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Wednesday, March 9, 2016

Album Review: Rise Above the Meadow by Greenleaf

We are lucky people, that much is assured.  Lucky because the gods gifted us Greenleaf.  
For some time I have believed that Sweden had stolen rock and roll.  At the top of the most wanted list for this heinous crime is the band from Borlänge Sweden, Greenleaf.  Their 2014 release Trails & Passes was my album of the year and the brand new release Rise Above the Meadow  picks up right where that album left off.    

Of course, this being Greenleaf there has been a change to the lineup for the new album.  Bengt Bäcke has been replaced on bass by Dozer alum Johan Rockner (and subsequently by Hans Fröhlich to assure yet another lineup change for the next album).  Bengt has been there since the beginning of Greenleaf and will be sorely missed.  Since they have been and intend to continue touring so heavily, Bengt’s blindness makes that a difficult proposition though he did make an appearance with the band on the road in Spain in January.  The band has moved on after a decade plus with Small Stone Records to Napalm Records with this release.  

And what a release it is.   

The album opens with A Million Fireflies which hits like a punch in the face.  Fittingly it begins with their drummer, Sebastian Olsson who shines throughout the album.  Tommi Holappa provides yet another of the legendary riffs that have become his trademark at this point.  The song is then torn down to just drums and an almost trance like chant by vocalist Arvid Jonsson only to shake you with the return of heaviness to close it out.  The song is the perfect opener, it bloodies your nose and demands your attention.   

Next we get Funeral Pyre and it gives us a lesson in dynamics as the song shifts from the driving drums, thunderous bass and guitar to a point where the lyrics can weave in as if gently sung to a child at their bedside, “we’re lost once again tonight”.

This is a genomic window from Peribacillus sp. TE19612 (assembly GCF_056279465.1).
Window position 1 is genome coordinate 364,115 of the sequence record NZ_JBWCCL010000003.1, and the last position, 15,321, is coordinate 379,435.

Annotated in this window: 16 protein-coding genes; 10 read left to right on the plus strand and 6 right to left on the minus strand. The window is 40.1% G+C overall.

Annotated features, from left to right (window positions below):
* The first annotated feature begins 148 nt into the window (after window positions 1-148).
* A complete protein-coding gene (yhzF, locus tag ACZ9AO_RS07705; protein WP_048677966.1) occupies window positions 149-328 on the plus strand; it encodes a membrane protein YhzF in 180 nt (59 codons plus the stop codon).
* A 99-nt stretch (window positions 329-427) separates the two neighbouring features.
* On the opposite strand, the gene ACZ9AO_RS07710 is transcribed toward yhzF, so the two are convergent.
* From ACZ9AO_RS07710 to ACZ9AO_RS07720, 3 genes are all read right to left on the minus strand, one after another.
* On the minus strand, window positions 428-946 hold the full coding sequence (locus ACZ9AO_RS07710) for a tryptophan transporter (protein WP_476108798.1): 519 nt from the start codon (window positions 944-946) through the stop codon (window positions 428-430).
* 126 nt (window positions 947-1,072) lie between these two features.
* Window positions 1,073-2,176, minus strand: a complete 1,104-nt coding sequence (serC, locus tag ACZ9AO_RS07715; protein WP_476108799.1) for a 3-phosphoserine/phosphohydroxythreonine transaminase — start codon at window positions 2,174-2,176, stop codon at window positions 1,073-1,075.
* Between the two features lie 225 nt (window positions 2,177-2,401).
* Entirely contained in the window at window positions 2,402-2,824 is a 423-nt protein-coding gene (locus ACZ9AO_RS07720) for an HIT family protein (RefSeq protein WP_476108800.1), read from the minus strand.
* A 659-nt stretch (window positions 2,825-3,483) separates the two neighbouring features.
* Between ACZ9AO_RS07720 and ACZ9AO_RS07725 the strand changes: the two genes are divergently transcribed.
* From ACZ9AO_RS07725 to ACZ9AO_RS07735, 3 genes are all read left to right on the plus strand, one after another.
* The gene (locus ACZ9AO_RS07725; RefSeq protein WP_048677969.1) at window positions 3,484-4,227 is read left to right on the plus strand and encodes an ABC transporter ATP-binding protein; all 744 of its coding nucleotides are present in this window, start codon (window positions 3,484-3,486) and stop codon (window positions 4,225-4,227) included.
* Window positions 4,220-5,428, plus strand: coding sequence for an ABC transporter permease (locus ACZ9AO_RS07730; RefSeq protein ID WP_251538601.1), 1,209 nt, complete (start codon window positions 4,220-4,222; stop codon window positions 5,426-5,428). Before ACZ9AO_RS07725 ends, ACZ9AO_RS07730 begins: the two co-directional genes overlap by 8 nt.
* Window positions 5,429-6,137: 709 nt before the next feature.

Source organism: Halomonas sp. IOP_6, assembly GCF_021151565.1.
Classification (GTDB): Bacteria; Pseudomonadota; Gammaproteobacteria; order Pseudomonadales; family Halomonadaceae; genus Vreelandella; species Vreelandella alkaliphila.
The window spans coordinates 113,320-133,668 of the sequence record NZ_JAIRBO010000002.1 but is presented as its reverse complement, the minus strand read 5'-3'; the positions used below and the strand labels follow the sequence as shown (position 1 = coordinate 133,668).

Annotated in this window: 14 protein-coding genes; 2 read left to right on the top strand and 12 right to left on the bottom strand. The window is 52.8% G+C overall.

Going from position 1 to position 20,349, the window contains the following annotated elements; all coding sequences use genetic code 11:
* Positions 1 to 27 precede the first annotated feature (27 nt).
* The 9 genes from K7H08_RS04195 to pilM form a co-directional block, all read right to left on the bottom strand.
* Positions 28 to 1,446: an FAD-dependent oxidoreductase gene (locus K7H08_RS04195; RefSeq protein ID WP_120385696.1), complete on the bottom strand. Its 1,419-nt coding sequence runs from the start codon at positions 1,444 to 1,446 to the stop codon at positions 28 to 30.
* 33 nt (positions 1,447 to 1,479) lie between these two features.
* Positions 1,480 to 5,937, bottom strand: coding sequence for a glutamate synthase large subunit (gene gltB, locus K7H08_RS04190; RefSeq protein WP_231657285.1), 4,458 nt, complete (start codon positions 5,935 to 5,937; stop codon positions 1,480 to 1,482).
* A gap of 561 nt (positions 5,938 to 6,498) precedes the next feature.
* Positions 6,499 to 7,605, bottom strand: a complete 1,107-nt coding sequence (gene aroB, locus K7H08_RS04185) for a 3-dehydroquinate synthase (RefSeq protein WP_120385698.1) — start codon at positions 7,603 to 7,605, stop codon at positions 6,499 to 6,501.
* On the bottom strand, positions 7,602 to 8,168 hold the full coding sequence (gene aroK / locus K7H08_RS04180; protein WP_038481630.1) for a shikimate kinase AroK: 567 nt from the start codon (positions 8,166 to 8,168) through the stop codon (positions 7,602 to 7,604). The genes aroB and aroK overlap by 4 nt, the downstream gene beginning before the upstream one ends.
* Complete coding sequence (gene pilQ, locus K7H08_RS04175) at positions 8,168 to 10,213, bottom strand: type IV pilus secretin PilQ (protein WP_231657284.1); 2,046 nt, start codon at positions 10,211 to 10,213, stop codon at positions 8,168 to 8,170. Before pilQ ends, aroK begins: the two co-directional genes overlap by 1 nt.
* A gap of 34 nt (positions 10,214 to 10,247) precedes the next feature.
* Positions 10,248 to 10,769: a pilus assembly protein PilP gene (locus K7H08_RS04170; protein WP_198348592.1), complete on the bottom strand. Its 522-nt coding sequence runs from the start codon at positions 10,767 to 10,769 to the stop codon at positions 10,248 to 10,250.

Howl and You’re Gonna Be My Ruin showcase just how well Arvid Jonsson fits with this band.  After he joined the band for Trails & Passes he has always reminded me of a disaffected Robert Plant.  His range is impressive and done in a style so relaxed it almost seems too easy for him.  The composure he brings is the perfect complement to the truculence of the band around him. 

With Pilgrims you get to hear where the most mystical of musical creations, the blues, have ended up in this day and age.  Holappa is masterful taking what came before him and turning it into something as true to these times as Blind Willie Walker was to his own.  The song is a powerhouse and probably my favorite track on the album (today).    

Since I enjoyed Trails & Passes so much I somewhat expected to be letdown by this album.  Thankfully that is not the case.  I loved Rise Above the Meadow from the first listen, but just like the last album it gets better every time you press play.  There is no doubt that Greenleaf is at the top of their game and one of the finest underground heavy bands we have seen in years. 


Greenleaf on Facebook | Bandcamp

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